The city of Hailey has celebrated Independence Day in style since at least 1881, nine years before Idaho was admitted to the Union. This year’s theme, “Stars and Stripes, Forever,” would surely ring true with Hailey residents from years gone by accustomed to taking the stage on the Fourth of July to celebrate the union, promote the rights of workers and show off some local color.
On the Fourth in 1881, a Goddess of Liberty float was drawn down Main Street carrying Miss Lillie Moore (as the goddess) and 4-year-old twins Gracie and Theresa Knapp representing “peace and plenty.” They were followed by 38 young ladies for a procession down Main Street, each representing one of the 38 states.
The celebration was followed by baseball games, horse races, fireworks and a Grande Ball, wrote legendary Wood River Journal writer Roberta McKercher in 1990 during the city’s Centennial Celebration.
Wood River Times Editor T.E. Picotte said the celebration two years later was far more substantial, following a little trouble out Croy Canyon where Gen. E.E. Cunningham had led a posse in pursuit of the outlaw Six-Shooter Jack.
In late June of that year, a deluxe railroad car carrying mining baron George Hearst had stopped in Hailey. It was thought by some that rumors of lawlessness could affect the local economy by deterring investments by men like Hearst.
“They found the outlaws sleeping in the open air in a clearing surrounded by brush. By daylight the entire posse had surrounded the men, and called on them to surrender. Jack went for his guns and was shot through with a volley of bullets,” Picotte wrote.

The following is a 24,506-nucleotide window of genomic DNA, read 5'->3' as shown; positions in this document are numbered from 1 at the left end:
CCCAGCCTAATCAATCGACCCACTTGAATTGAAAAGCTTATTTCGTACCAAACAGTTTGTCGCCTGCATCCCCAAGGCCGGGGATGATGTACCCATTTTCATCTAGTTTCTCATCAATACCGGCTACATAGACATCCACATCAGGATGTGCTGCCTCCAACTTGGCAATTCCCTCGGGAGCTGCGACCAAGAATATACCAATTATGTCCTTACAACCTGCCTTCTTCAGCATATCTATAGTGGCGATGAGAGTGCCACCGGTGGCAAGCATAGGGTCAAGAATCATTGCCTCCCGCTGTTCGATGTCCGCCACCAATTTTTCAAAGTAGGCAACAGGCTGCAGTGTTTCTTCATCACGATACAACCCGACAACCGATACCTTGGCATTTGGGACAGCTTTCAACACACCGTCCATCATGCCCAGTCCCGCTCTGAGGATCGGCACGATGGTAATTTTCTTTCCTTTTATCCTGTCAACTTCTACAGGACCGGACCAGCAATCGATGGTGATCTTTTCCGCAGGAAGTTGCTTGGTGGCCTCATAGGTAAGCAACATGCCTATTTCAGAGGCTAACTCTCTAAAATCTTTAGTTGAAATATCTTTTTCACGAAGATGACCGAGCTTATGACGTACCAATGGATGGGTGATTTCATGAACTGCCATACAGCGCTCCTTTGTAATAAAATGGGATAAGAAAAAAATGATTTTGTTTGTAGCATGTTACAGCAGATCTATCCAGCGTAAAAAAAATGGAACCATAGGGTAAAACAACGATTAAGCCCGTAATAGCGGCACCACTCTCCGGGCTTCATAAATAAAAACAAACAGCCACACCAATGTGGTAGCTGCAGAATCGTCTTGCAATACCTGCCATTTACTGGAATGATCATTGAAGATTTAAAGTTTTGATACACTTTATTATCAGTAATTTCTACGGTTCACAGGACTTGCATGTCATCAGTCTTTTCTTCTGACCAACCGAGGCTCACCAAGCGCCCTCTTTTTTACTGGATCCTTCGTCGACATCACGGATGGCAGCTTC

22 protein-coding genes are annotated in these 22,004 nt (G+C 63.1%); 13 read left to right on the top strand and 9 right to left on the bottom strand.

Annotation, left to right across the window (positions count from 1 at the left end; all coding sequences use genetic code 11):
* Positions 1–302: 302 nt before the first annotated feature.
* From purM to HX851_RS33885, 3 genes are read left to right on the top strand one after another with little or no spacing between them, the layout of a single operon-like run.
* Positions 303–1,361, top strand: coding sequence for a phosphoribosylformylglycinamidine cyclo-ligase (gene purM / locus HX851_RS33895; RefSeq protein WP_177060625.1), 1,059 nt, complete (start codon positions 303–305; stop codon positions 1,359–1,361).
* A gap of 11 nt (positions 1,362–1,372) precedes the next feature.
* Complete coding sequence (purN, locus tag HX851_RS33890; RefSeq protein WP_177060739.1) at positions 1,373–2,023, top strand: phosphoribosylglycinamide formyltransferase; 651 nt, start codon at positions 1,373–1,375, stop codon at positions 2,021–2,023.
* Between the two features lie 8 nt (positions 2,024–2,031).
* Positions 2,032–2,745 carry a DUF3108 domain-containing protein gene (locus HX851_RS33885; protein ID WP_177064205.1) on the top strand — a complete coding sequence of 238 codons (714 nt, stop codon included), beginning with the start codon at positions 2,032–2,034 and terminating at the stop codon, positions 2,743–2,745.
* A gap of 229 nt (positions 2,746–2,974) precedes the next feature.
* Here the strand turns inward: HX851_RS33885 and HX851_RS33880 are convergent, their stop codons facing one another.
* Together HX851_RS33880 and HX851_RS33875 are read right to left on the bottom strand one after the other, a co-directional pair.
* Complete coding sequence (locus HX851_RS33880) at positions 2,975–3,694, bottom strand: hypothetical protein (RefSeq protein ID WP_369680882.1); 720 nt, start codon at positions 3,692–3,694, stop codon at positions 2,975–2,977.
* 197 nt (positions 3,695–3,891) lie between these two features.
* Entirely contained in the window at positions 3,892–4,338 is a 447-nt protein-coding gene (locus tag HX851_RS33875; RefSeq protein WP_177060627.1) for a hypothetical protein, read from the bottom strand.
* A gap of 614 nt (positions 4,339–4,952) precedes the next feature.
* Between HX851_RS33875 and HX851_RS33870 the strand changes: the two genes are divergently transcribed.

The Fourth of July parade began about two weeks later with a line of Miners Union workers 250 men strong who marched through the mining settlement of Bullion east of town, later collecting at the mouth of Croy Canyon.
“At the Bullion Street Bridge they alighted, walked into town with banners flying and the band playing, marched up Main Street to the post office, and counter marched to the corner of Main and Bullion Streets,” Picotte wrote in 1883.
The miners were joined by a procession over a mile long that included Grand Marshal W.T. Riley and Assistant Marshals J.A. Rupert, Mans Coffin, Don McKay and S.J. Freidman, many of whom still have descendants in town 133 years later.
A “couple of hundred” vehicles of every kind, from hay wagons to family carriages, some carrying 50 people each, made it to Dorsey’s Grove in the sweltering heat. Some 3,000 people gathered to hear E.O. Wheeler, poet of the day, from Ketchum, read “Hail Columbia, Gem of the Ocean,” a song that, at the time, vied with “The Star-Spangled Banner” for national anthem status.
The Red Stocking Nine baseball team of Hailey played the Gate City Nine of Bellevue.
Picotte reported that the umpire made so many bad calls against Hailey that the team walked away rather than finish the game.
“The Red Stocking refused to continue, although they could readily have vanquished their opponents,” he wrote.
In 1890, the year Idaho was granted statehood, Hailey held a parade that was seen by 2,000 visitors. Miners from nearby camps came to town to be “citizens for a day,” wrote McKercher. “The streets were alive with bunting and evergreen.”
The procession included the Hailey Brass Band, drills by the Col. F Idaho Guards, the Hailey Hose Company fire department and orators who spoke about subjects such as the “pauper labor contract, anarchists and justice to the silver miners.”